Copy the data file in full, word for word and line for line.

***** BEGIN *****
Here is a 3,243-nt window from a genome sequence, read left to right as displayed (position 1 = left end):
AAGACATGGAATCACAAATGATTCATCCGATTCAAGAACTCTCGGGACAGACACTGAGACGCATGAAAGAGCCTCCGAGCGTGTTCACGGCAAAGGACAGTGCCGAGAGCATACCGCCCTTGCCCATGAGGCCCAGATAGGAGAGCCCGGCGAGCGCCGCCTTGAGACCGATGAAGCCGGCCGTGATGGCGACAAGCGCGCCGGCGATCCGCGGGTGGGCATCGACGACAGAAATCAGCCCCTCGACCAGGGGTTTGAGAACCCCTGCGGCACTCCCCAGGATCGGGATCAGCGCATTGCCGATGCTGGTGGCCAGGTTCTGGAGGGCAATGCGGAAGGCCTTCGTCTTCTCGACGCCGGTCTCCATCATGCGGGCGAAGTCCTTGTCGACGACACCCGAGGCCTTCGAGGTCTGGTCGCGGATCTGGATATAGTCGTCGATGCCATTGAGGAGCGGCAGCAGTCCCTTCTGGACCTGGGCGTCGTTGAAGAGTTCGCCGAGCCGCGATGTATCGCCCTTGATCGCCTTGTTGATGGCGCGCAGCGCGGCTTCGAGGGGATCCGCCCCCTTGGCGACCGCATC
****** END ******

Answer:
Here is a 3,243-nt window from a genome sequence, read left to right as displayed (position 1 = left end):
AAGACATGGAATCACAAATGATTCATCCGATTCAAGAACTCTCGGGACAGACACTGAGACGCATGAAAGAGCCTCCGAGCGTGTTCACGGCAAAGGACAGTGCCGAGAGCATACCGCCCTTGCCCATGAGGCCCAGATAGGAGAGCCCGGCGAGCGCCGCCTTGAGACCGATGAAGCCGGCCGTGATGGCGACAAGCGCGCCGGCGATCCGCGGGTGGGCATCGACGACAGAAATCAGCCCCTCGACCAGGGGTTTGAGAACCCCTGCGGCACTCCCCAGGATCGGGATCAGCGCATTGCCGATGCTGGTGGCCAGGTTCTGGAGGGCAATGCGGAAGGCCTTCGTCTTCTCGACGCCGGTCTCCATCATGCGGGCGAAGTCCTTGTCGACGACACCCGAGGCCTTCGAGGTCTGGTCGCGGATCTGGATATAGTCGTCGATGCCATTGAGGAGCGGCAGCAGTCCCTTCTGGACCTGGGCGTCGTTGAAGAGTTCGCCGAGCCGCGATGTATCGCCCTTGATCGCCTTGTTGATGGCGCGCAGCGCGGCTTCGAGGGGATCCGCCCCCTTGGCGACCGCATC